The management view is now that we are a 'business' with all that that entails. My opinion is, and remains, that Royal Mail is a public service. It should not be even part-privatised. No other company could possibly set up a comprehensive delivery network. Royal Mail has what is called the 'Universal Service Obligation', which means every household has a right to a daily postal delivery. It is not fair that any company coming into the market should not have to fulfil the same obligations, but of course this is not the case and companies can come in and cherry pick the easy bits of the service, collecting and processing bulk mailings and then getting Royal Mail to deliver them for a pittance. Pay really isn't the primary issue this time, we are fighting now to keep a decent service for the public and to have a say in how the company changes.
I am not sure I want to get into the 'all we get now is junk mail' and 'the internet is taking over' kind of arguments, because for many people the postal service remains a vital part of their life. I think that there will be many changes over the next 20 years. I personally hope junk mail will be taxed out of existence, even though it keeps me in a job. My environmental sensibilities clash frequently with my job when I have to drive a mile to deliver a letter I know will go straight in the bin. Though on the other hand shopping by post is much more environmentally friendly; people stay home and wait for stuff to be bought to them.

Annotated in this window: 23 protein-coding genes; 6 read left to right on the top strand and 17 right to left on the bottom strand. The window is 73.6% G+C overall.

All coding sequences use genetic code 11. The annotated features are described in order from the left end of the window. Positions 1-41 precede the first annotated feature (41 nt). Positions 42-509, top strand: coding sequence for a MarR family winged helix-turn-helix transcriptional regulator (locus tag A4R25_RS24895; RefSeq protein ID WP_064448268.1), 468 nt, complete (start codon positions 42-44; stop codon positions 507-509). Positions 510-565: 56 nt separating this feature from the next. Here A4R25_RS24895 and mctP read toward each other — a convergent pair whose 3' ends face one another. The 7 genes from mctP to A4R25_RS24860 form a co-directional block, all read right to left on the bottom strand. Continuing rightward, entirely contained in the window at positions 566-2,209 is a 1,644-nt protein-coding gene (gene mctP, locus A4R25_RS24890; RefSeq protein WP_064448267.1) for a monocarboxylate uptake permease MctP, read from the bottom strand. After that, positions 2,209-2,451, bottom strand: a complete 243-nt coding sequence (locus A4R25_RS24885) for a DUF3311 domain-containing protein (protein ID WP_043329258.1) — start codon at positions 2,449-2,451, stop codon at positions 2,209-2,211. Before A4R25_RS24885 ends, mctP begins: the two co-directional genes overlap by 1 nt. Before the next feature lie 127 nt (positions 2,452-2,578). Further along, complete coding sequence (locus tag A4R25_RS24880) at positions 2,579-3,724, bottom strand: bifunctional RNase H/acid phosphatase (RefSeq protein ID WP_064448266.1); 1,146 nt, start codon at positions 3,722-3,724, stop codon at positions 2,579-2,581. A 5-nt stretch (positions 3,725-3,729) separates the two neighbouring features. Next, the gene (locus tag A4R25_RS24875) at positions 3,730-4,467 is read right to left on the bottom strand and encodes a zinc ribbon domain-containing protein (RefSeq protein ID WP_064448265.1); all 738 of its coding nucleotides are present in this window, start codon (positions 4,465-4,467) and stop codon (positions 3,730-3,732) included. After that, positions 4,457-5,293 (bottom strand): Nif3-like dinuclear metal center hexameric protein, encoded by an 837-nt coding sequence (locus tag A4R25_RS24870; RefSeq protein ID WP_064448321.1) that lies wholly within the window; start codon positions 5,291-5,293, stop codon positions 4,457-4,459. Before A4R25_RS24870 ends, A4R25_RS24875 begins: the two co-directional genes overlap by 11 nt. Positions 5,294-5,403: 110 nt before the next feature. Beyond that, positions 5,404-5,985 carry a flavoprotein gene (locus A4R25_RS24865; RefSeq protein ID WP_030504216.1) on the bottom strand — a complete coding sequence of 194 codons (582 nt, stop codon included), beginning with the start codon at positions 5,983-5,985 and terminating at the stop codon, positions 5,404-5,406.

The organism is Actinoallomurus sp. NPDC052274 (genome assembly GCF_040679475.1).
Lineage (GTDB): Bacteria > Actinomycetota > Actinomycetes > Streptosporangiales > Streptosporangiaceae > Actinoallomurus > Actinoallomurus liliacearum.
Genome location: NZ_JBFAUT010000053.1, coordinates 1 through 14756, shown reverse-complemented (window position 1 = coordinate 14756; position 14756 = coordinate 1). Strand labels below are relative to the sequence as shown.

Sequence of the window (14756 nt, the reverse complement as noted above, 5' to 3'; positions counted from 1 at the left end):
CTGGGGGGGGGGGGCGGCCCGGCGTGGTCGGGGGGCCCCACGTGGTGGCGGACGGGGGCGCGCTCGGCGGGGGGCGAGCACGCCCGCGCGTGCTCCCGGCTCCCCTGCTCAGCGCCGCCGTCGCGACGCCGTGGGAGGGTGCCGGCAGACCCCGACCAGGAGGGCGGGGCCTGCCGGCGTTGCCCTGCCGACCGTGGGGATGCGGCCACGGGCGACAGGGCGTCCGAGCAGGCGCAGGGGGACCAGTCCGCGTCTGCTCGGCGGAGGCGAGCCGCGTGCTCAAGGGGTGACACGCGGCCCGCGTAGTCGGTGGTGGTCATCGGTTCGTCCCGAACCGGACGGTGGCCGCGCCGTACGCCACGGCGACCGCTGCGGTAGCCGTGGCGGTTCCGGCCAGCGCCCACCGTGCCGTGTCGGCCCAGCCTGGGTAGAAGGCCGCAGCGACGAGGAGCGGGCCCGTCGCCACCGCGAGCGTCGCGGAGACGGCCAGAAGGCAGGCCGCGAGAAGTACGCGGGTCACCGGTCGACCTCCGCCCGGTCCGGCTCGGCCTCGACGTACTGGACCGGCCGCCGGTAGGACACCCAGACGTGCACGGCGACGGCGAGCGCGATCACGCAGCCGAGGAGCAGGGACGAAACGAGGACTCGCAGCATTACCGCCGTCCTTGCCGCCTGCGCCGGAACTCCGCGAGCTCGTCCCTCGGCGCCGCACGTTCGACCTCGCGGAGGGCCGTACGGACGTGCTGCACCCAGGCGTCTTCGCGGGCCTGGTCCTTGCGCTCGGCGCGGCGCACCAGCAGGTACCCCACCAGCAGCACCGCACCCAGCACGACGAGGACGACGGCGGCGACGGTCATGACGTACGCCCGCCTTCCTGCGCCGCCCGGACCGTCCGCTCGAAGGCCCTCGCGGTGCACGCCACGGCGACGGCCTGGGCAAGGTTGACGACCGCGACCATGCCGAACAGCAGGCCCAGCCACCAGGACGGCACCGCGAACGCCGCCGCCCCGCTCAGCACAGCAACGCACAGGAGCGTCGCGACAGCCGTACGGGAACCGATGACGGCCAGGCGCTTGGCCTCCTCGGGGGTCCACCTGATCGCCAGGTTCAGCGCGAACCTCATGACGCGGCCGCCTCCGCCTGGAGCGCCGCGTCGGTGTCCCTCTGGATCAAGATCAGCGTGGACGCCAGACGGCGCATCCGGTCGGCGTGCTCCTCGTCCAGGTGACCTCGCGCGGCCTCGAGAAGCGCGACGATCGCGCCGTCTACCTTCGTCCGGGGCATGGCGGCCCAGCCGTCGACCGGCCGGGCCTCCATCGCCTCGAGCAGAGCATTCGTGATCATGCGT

So I have been on holiday the last few days and was saved the problem of deciding whether to strike. I did last time, mounting a lonely picket line outside my office which the others all crossed, though it earned me the respect of people down in Gloucester Mail Centre. This time lost income is something more of an issue and I feel that the issues are more wooly and that the union should have tried harder to avoid this confrontation (you wonder if some of them like all the media attention). It makes us look if we want to preserve some kind of 'nostalgic' image of what we do, and press stories about ruining Christmas really don't help get public support. All in all, it's a big mess and talking is the only way out of it.
Anyway, I am not sure I always like Spiked's attitude (argumentative for the sake of it) but I did read this excellent article about the postal dispute. It counters very well the way the dispute has been presenting in the media.
Back to knitting now, working on more socks:-)
Posted by martine at 08:52 1 comment:
Tuesday, 20 October 2009
Welcome to Althea, born on Saturday morning to my wonderful friends Julie and Al. We dashed up to pick them up from the hospital, and do a little bit of looking after and quite a bit of cuddling the baby (though there was quite a long queue for the cuddles). The reams of advice they have to give these days makes having a new baby such a complicated business. The midwife was most insistent that she should not wear hats in the house, so she is going to have to take a daily trip up and down the street to ensure that the whole collection of home made hats gets used.
We are all looking forward to being part of her life.
Posted by martine at 17:05 3 comments: